Leases & Tenancies 2019 : Impact of Recent Developments

25 Feb, 2019, Kuala Lumpur

FOCUSING ON NEW ISSUES :
  • Screening tenants – best practice
  • Certificate of occupancy – is it necessary?
  • Security deposit law (should we follow US?)
  • Covenant of quite enjoyment – constructive eviction
  • Security of tenure – tenant’s right to renew tenancy
  • Evicting defaulting tenants – eviction order really necessary?
  • Airbnb short rentals of strata properties – Licence or lease? Legal or illegal?
  • Private lease schemes (PLS) – illegal or lacuna in the law?
  • Development of wakaf land / MR land – what does a “purchaser” get?
  • RTO and lease-purchase contracts
  • New Housing Policy / a new Tenancy Act?
OBJECTIVES

In November 2018, National Housing Department director-general N. Jayaselan told the media that the revamped National Housing Policy has been approved by the Cabinet, with its main focus the separation of public and private housing, with an emphasis on renting. “We have put forward a Public Housing Management Act,” he said.

 

The new policy will also focus on the drafting of Tenancy Act. Jayaselan explained that the government wanted to promote “social renting” where the tenant first rent public housing before moving into what he calls “social ownership” of public housing. He added “This is where private housing by private developers can come in and the next step-up for the tenant is to move up from “private renting” to “private ownership”.

 

The Private Lease Scheme (PLS) was introduced by Iskandar Investment Bhd (IIB) as a way to retain its land ownership in the 902ha Medini special zone of Iskandar Puteri, Johor. According to IIB senior vice-president Fauzidah Abdul Rahman, “selling leases instead of land enables IIB to remain the landowner and retain control over the special zone”.

 

Under the scheme, IIB as the landowner sells the lease to master lease concessionaires, who will then subdivide the master title and sell down to property developers. These property developers will then develop the land and sell to the end purchasers.

 

According to the National House Buyers Association (HBA), there is no provision in the National Land Code and the Strata Title Act to allow private lease schemes as practised in Medini.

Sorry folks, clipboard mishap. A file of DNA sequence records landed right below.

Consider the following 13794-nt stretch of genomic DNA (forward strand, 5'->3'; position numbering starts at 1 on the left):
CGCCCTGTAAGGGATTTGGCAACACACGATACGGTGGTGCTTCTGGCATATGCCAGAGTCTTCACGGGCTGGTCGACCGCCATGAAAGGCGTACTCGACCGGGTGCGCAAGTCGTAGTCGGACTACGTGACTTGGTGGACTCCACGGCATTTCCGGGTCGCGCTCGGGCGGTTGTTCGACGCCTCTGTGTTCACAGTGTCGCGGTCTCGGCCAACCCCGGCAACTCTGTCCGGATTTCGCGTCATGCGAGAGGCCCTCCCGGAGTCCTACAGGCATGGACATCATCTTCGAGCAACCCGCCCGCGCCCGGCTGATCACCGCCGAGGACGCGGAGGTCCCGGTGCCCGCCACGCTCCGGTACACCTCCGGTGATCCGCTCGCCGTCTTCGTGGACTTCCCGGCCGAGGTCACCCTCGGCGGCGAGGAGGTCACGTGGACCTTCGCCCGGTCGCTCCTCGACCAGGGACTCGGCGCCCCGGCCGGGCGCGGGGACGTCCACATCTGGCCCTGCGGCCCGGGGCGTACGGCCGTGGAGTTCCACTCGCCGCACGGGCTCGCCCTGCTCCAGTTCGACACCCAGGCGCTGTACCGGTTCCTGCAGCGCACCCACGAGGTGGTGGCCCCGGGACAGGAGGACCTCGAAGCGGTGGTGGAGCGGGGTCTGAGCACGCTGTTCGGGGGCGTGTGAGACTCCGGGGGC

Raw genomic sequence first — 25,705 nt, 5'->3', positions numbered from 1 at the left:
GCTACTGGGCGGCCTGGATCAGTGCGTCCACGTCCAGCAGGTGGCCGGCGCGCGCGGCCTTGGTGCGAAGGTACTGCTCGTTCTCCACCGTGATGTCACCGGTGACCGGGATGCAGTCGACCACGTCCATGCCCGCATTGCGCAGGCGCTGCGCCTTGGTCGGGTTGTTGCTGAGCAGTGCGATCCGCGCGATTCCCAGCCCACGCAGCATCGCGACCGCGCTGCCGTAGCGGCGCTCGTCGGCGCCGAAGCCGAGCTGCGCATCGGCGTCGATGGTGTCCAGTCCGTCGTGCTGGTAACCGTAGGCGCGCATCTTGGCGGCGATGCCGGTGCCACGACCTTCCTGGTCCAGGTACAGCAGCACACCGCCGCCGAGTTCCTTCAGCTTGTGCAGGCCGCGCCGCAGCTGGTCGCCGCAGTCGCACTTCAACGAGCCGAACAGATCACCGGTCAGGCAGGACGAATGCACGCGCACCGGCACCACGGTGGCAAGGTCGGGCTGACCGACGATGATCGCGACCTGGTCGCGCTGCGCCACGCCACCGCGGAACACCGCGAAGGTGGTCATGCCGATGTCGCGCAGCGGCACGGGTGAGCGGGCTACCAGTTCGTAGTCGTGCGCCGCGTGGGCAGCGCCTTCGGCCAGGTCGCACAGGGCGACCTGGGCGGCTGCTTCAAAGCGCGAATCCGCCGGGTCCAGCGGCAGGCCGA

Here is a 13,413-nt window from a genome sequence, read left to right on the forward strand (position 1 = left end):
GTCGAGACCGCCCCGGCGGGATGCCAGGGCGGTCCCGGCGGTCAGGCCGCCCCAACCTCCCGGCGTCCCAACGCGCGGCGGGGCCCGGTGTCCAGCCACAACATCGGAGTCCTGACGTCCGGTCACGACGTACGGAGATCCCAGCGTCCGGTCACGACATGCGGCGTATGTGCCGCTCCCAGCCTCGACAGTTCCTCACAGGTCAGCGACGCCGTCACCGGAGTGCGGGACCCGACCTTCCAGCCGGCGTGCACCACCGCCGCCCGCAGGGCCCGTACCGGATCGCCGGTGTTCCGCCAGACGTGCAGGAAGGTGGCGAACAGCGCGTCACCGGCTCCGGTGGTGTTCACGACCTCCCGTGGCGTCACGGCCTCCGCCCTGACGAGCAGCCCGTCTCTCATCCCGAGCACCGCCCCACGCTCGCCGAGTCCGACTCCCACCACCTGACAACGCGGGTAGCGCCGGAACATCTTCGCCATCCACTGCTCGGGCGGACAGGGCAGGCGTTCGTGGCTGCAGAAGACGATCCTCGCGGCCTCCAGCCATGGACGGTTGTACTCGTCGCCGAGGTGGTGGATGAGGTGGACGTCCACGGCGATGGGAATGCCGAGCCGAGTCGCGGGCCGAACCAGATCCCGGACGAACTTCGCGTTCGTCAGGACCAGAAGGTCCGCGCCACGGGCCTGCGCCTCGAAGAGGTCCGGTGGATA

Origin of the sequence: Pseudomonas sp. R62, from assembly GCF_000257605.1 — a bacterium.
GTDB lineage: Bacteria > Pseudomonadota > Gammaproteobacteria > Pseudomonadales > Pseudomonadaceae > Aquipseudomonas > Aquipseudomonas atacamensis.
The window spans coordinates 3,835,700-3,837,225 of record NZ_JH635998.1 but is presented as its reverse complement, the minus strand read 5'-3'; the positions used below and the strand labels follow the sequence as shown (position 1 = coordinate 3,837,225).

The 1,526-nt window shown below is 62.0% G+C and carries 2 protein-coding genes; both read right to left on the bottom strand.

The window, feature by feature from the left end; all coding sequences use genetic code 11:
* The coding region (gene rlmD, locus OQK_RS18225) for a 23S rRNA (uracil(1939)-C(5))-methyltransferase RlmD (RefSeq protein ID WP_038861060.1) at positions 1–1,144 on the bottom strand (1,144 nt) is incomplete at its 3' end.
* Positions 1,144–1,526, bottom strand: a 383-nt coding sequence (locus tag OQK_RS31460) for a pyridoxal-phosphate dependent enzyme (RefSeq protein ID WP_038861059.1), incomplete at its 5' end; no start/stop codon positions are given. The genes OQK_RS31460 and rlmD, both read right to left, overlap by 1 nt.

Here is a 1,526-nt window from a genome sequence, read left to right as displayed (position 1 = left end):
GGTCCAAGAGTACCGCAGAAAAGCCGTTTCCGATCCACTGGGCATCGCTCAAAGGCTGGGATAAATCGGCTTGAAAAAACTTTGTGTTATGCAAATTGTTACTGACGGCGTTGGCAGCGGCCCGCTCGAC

The rent to own (RTO) scheme was first introduced by PR1MA in 2014, where tenants were given the option to buy the property after five or ten years at a predetermined price. Since then private developers have launched their variants of the deferred home ownership scheme. Selangor Dredging Bhd launched its “Reside and Purchase” scheme in 2016 while IOI Properties Group Bhd later offered its “Stay Now and Buy Later” package. Financial institutions have also hopped on the RTO bandwagon, with Maybank Islamic Bhd being the first to do so when it launched HouzKEY.

 

In early 2014, Perbadanan Wakaf Selangor (PWS) signed a joint-venture with a private company to develop a piece of wakaf land in Selangor. The parties will apply the concept of “Ijarah” or lease in the implementation of development projects for the land. Through the concept of Ijarah, the land to be developed continues to remain the property of MAIS and only its benefit is transferred to the “purchasers”. Meanwhile, Selangor Government-Linked-Companies (GLCs) have been asked to assist PWS in developing abandoned wakaf lands in the state.

In January 2015, UDA Holdings Bhd launched its subsidiary UDA Waqf Sdn Bhd to develop wakaf land in Malaysia as part of the company’s effort to ensure growth and diversification of wakaf assets. There are at present over 10,120ha of wakaf land in Malaysia that has not been developed, with great potential to be converted into commercial as well as residential projects.

 

In February 2018, UDA Holdings Bhd announced that it has plans to develop about 1.62 million hectares of Malay reserve land in the country, most of which are idle agricultural lands. .

 

According to a media report in March 2018, there are over 31,900 listings in Malaysia on Airbnb, with the annual median host income averaging RM4,725. Hosts in Kuala Lumpur shared their homes with more than 507,000 guests in 2017, which is a 135% increase from the previous year, according to Airbnb.

 

This one day newly-designed program (the first for 2019) will start in Session One with an introduction (perhaps for some, a refresher) on the Malaysian Torrens system, the concept of security of tenure, the different categories of land titles, the four main recognized “dealings” under the National Land Code 1965 (the Code), the tenancy or leasing of Malay reserve land and the drafting of a sound lease agreement that protects both the landlord and the tenant.

 

In Session Two, the focus will be on dealing with a prospective tenant (including tenant screening and showing the rental property), the security of deposit, the rights and obligations of both the landlord and the tenant, followed by a detailed discussion of issues such as quiet enjoyment, duty to pay rent, effect of default in rental payment, distress actions, eviction proceedings and finally the examination of specimen agreements.

 

In Session Three, discussion will focus on the RTO schemes introduced by both PR1MA and the private developers and financial institutions, the lease purchase contracts (including the practice in UK and Australia), the private lease schemes (PLS) as introduced in the Medini area in Johore, reservations on the scheme as expressed by the HBA, expectation of a new law, the development of wakaf land and finally the development of Malay reserve land.